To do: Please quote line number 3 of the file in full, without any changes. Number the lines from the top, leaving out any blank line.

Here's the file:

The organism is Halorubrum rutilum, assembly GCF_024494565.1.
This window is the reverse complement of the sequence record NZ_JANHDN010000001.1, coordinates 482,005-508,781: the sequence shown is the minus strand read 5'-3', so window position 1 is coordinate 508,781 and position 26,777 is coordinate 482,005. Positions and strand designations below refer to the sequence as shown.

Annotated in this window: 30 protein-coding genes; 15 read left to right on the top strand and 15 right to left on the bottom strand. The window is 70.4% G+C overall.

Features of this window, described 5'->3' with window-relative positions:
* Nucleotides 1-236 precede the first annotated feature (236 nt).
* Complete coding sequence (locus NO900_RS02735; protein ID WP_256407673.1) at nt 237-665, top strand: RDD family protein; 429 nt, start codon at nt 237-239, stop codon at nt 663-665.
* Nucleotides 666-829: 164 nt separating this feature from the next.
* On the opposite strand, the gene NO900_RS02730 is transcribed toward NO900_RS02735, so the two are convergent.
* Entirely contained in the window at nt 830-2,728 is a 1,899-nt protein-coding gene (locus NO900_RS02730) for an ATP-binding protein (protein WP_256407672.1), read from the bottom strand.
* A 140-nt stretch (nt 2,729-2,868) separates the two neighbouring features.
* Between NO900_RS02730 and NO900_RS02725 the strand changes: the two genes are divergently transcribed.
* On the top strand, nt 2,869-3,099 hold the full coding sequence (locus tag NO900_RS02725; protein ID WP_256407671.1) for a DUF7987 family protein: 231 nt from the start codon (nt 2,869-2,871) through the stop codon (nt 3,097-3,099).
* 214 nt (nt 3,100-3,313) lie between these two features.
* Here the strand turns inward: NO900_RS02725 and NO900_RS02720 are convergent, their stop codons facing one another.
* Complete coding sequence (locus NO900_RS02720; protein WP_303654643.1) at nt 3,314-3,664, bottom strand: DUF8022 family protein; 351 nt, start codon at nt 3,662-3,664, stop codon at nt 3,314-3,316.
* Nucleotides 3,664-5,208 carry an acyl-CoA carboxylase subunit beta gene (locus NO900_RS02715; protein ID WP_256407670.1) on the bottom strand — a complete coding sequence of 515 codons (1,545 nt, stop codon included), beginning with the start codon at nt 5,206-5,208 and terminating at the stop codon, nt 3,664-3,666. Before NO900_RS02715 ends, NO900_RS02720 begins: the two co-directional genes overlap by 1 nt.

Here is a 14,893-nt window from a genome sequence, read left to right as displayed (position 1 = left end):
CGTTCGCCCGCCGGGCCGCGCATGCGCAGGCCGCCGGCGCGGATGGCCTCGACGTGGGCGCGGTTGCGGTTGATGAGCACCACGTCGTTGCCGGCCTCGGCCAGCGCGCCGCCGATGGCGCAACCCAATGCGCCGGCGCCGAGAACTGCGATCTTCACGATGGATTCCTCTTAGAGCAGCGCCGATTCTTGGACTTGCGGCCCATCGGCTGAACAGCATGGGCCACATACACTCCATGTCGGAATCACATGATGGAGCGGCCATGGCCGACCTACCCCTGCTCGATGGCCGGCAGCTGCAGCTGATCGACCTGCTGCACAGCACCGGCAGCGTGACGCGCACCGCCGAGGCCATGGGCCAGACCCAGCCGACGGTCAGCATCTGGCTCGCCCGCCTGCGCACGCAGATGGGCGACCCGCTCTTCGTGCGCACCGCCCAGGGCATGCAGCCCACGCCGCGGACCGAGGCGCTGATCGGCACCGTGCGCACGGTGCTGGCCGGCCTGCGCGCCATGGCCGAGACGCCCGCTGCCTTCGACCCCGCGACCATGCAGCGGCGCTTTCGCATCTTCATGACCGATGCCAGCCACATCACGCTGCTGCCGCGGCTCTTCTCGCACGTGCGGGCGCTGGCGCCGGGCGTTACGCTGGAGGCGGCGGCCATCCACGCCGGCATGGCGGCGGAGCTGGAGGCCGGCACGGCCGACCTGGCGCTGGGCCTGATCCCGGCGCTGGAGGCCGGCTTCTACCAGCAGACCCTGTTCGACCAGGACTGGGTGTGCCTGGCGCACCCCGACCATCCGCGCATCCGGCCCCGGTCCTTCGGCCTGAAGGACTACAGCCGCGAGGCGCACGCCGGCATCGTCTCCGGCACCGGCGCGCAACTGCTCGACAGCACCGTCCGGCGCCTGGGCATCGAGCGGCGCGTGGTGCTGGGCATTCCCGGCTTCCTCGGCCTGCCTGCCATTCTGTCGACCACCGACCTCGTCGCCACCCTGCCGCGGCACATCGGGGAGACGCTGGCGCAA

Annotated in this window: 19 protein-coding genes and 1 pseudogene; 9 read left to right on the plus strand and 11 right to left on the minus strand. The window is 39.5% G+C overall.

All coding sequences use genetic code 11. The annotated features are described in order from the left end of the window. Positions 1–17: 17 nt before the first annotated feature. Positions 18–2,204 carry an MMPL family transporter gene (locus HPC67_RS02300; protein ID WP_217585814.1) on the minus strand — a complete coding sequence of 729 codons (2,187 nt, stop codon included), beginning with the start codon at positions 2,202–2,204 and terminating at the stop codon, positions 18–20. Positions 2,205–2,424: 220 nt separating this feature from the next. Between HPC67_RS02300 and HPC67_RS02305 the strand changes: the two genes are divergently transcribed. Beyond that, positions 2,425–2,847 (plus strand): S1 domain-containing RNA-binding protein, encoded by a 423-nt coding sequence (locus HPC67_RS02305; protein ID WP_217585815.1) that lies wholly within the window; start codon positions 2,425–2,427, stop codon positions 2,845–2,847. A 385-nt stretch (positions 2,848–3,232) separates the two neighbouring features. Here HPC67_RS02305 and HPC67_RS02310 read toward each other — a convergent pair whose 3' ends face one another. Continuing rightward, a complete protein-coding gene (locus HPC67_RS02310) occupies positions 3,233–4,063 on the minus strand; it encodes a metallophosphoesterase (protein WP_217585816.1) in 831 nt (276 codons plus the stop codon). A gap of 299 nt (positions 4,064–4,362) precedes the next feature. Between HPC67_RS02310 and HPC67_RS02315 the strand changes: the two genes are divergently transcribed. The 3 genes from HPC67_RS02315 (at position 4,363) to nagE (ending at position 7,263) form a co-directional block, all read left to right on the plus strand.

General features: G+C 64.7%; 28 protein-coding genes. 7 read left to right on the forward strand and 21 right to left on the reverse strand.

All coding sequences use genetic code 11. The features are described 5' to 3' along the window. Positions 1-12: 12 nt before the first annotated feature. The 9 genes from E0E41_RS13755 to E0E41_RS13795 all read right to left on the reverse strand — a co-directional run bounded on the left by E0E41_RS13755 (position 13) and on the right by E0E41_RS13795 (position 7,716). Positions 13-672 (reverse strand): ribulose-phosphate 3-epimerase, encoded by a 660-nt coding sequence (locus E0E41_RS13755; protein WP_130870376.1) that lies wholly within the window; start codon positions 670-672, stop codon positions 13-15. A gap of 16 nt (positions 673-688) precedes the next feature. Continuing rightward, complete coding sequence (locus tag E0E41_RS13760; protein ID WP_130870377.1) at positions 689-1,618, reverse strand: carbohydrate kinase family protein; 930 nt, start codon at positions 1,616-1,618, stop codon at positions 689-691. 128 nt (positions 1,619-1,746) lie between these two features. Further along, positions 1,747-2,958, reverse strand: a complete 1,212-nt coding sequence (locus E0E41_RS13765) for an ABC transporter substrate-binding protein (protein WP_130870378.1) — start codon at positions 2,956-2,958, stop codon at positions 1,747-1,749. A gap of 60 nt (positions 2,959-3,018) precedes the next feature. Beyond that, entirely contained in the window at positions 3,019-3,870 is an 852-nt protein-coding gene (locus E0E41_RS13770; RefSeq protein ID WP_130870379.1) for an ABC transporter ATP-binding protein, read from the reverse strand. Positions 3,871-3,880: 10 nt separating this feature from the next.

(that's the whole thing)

Annotated in this window: 30 protein-coding genes; 15 read left to right on the top strand and 15 right to left on the bottom strand. The window is 70.4% G+C overall.